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11 Ways to Raise Grateful Kids

Today Mighty Mommy shares 11 ways to instill a mindset of gratitude in your children and in your family’s way of life.

By
Cheryl Butler,
November 25, 2013
Episode #257

Page 1 of 2

One of the common themes that many of us can relate to is that we live in a world of instant gratification.  And if you’ve got kids in your life, you know that they not only want things granted instantly, they feel entitled to have it that way.

Sigh!

If our Pilgrim ancestors could see the hissy fits many kids pull at the check-out counter when they are denied access to a king-sized candy bar, or worse, if they witnessed how many parents actually give in to keep the peace and prevent an embarrassing meltdown, I think they’d go cry in a corn maze. How could we have gotten so spoiled and ungrateful in just a few generations?

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If you are struggling with this in your own family or would love to see a lot more gratitude instilled in today’s youth, rest assured that it is definitely possible. You just need to set a simple standard of appreciation in your daily lives. Here are Mighty Mommy's 11 ways to instill a mindset of gratitude in your children and make it your family’s way of life:

Tip #1: Give Thanks, Always

Regardless of your financial status, the size home you live in, the kind of car you drive, or the labels on your clothing, an attitude of gratitude helps us thrive.  Make saying “Thank you” a part of your everyday lives—no matter what.  Model this for your family.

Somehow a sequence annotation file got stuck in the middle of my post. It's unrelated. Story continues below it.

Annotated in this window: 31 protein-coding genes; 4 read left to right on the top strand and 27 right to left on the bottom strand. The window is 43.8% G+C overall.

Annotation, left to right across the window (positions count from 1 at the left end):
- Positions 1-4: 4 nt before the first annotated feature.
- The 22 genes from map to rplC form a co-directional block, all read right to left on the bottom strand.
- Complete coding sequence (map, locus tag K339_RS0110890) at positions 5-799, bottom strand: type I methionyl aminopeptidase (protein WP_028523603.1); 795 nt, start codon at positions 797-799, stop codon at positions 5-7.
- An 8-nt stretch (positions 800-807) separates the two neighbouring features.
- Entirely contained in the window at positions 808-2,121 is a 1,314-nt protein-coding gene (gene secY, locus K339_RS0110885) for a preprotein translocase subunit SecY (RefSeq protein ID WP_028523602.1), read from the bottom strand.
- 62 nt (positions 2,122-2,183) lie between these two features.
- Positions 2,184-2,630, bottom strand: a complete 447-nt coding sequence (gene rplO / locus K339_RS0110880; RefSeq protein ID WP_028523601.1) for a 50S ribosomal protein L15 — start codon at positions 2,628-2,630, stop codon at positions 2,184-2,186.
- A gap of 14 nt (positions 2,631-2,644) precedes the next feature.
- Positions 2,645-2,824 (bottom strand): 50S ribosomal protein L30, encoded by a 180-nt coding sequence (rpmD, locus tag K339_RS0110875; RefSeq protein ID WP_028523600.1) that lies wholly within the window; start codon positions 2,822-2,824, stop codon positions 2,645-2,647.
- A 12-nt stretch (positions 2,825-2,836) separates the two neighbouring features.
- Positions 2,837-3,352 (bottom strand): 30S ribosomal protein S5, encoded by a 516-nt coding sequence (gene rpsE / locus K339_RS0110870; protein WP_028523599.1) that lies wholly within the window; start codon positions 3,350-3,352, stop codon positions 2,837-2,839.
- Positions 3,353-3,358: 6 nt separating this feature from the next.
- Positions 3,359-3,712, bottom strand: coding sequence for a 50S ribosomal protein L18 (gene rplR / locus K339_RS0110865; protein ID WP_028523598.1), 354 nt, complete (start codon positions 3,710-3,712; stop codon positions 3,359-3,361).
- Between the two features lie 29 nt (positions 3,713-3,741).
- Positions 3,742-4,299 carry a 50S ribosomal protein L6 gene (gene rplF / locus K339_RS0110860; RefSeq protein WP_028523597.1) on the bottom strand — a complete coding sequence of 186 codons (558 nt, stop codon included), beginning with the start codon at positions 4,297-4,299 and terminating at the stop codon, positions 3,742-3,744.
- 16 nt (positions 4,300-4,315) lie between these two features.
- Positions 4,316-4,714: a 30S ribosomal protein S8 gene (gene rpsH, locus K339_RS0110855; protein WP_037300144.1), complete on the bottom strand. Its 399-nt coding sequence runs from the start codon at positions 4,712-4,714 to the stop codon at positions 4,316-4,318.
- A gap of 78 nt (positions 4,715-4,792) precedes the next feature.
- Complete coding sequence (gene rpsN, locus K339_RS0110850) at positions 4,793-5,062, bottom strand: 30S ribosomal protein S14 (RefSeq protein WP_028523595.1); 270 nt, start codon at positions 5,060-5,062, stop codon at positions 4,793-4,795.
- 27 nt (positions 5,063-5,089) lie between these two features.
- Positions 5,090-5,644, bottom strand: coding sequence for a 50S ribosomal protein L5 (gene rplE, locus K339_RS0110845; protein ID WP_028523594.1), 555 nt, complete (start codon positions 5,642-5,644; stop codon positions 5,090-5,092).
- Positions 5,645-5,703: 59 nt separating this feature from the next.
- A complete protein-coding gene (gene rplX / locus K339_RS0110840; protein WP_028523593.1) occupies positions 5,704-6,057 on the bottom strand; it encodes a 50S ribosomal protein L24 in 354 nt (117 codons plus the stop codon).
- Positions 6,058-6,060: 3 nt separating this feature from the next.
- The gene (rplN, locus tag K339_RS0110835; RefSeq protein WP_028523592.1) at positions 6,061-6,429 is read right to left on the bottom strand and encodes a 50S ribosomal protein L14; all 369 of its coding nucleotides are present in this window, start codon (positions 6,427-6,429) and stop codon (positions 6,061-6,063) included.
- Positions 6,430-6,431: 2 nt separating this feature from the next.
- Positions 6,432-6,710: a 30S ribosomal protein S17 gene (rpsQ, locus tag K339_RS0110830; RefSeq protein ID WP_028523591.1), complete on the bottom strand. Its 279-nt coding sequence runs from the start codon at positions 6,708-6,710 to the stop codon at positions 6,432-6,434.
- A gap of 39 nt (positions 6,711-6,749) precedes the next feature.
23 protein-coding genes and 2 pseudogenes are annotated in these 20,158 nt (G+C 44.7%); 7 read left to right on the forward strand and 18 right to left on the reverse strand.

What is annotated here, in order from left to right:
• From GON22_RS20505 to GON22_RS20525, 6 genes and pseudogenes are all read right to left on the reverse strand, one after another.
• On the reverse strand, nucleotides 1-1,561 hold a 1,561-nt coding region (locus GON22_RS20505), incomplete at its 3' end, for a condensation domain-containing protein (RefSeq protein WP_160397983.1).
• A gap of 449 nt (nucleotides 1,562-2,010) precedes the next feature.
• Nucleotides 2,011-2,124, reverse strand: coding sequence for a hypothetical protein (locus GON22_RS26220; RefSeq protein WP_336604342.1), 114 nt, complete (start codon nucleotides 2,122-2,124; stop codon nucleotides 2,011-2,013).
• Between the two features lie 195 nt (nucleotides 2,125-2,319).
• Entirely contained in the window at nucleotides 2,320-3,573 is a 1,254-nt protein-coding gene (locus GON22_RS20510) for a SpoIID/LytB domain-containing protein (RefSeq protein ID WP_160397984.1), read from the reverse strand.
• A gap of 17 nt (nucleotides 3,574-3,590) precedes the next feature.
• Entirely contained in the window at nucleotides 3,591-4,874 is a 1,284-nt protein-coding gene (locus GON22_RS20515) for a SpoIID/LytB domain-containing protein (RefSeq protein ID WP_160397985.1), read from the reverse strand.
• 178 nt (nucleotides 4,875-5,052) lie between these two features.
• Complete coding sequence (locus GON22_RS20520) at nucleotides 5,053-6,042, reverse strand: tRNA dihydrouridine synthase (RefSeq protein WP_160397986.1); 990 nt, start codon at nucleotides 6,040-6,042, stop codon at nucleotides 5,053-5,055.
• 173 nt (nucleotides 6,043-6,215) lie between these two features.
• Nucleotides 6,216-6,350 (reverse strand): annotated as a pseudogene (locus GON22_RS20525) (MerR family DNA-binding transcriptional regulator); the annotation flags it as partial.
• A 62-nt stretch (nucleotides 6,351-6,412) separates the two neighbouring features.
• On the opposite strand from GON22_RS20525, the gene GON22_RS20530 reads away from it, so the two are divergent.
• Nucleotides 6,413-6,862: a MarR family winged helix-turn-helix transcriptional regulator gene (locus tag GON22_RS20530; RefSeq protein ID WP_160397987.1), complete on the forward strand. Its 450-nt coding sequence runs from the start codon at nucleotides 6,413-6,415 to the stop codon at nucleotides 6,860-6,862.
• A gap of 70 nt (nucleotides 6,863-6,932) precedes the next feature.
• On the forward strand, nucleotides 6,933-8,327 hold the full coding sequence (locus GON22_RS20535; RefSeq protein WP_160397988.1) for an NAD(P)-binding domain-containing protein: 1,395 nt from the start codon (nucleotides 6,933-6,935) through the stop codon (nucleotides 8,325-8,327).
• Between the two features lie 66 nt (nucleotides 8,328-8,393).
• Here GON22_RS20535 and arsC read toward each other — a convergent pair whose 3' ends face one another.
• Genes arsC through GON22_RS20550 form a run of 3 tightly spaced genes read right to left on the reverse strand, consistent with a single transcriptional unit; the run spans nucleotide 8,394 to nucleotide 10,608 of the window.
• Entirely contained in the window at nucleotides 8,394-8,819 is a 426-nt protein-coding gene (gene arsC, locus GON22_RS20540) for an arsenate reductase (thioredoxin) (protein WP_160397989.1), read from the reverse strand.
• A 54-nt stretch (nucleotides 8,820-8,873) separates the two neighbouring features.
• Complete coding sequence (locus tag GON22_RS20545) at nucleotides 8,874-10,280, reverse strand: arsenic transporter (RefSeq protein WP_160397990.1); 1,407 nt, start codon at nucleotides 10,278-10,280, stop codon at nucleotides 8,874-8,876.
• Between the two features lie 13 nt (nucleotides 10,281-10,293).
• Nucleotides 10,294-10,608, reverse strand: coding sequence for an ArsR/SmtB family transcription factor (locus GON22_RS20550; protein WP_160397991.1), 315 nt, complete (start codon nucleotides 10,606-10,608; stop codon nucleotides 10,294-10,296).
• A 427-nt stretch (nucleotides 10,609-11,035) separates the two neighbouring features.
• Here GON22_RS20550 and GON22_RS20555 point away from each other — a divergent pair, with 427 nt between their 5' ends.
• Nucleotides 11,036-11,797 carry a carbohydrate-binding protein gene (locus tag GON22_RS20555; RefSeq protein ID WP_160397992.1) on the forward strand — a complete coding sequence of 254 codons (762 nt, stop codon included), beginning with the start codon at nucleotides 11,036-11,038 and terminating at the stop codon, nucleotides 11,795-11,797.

“Wow, I’m so thankful we get to eat this hot meal of pasta and meatballs together on this cold night.  We’re so lucky! Many other families never have this privilege.”  Kids need to hear what adults are thankful for on a regular basis.

Tip #2: Show Your Kids Appreciation

A regular question, "What are you most thankful for today?" can serve as a comforting routine at bedtime or a highlight of a weekly dinner ritual.

Kids learn to appreciate when they live it themselves.  Set an example and show appreciation by making it clear that you paid attention to their real efforts: "Your room looks so nice with the toys in their bins. I'm so happy that you remembered to put them away!  Dad and I really appreciate that."

Tip #3: Teach Gratitude Through Role Playing

Teach through role play. If your little one is too shy to say "Thank you" in a social setting, they can pretend to teach their stuffed animals or dolls to do so in the comfort of their own room, while you play along.

Tip #4: Set a Thankful Routine

Create daily or weekly routines. A regular question, "What are you most thankful for today?" can serve as a comforting routine at bedtime or a highlight of a weekly dinner ritual.  In our family, we do this several times during the week at dinner or while driving to sports practices and events.  Years later, my older kids now ask me what I’m thankful for!

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